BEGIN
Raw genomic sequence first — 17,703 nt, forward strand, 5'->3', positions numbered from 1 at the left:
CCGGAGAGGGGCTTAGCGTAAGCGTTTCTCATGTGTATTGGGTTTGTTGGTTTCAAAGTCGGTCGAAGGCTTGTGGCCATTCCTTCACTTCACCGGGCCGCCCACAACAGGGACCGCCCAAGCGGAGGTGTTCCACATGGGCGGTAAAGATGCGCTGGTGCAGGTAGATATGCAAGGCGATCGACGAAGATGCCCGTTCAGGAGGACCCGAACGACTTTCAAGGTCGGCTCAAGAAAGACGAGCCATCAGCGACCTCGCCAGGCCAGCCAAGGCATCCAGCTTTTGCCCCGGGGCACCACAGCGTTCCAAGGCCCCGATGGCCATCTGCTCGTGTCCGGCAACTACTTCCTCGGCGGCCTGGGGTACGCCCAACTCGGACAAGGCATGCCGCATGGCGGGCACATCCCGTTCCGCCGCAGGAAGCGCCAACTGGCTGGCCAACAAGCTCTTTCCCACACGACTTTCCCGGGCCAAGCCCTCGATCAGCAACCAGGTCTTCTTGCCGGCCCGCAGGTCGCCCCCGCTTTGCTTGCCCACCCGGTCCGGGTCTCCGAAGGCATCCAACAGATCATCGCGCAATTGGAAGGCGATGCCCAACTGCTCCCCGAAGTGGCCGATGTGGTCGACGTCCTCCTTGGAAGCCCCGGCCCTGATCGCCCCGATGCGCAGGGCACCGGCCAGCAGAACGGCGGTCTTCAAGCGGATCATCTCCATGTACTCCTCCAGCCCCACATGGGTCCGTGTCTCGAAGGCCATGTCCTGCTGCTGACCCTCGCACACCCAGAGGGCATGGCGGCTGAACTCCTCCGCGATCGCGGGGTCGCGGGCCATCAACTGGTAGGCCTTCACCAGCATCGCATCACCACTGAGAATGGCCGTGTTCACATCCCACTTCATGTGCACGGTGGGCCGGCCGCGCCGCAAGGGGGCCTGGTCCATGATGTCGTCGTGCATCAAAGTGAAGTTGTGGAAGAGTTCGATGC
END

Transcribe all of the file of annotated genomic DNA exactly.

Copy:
Raw genomic sequence first — 17,703 nt, forward strand, 5'->3', positions numbered from 1 at the left:
CCGGAGAGGGGCTTAGCGTAAGCGTTTCTCATGTGTATTGGGTTTGTTGGTTTCAAAGTCGGTCGAAGGCTTGTGGCCATTCCTTCACTTCACCGGGCCGCCCACAACAGGGACCGCCCAAGCGGAGGTGTTCCACATGGGCGGTAAAGATGCGCTGGTGCAGGTAGATATGCAAGGCGATCGACGAAGATGCCCGTTCAGGAGGACCCGAACGACTTTCAAGGTCGGCTCAAGAAAGACGAGCCATCAGCGACCTCGCCAGGCCAGCCAAGGCATCCAGCTTTTGCCCCGGGGCACCACAGCGTTCCAAGGCCCCGATGGCCATCTGCTCGTGTCCGGCAACTACTTCCTCGGCGGCCTGGGGTACGCCCAACTCGGACAAGGCATGCCGCATGGCGGGCACATCCCGTTCCGCCGCAGGAAGCGCCAACTGGCTGGCCAACAAGCTCTTTCCCACACGACTTTCCCGGGCCAAGCCCTCGATCAGCAACCAGGTCTTCTTGCCGGCCCGCAGGTCGCCCCCGCTTTGCTTGCCCACCCGGTCCGGGTCTCCGAAGGCATCCAACAGATCATCGCGCAATTGGAAGGCGATGCCCAACTGCTCCCCGAAGTGGCCGATGTGGTCGACGTCCTCCTTGGAAGCCCCGGCCCTGATCGCCCCGATGCGCAGGGCACCGGCCAGCAGAACGGCGGTCTTCAAGCGGATCATCTCCATGTACTCCTCCAGCCCCACATGGGTCCGTGTCTCGAAGGCCATGTCCTGCTGCTGACCCTCGCACACCCAGAGGGCATGGCGGCTGAACTCCTCCGCGATCGCGGGGTCGCGGGCCATCAACTGGTAGGCCTTCACCAGCATCGCATCACCACTGAGAATGGCCGTGTTCACATCCCACTTCATGTGCACGGTGGGCCGGCCGCGCCGCAAGGGGGCCTGGTCCATGATGTCGTCGTGCATCAAAGTGAAGTTGTGGAAGAGTTCGATGC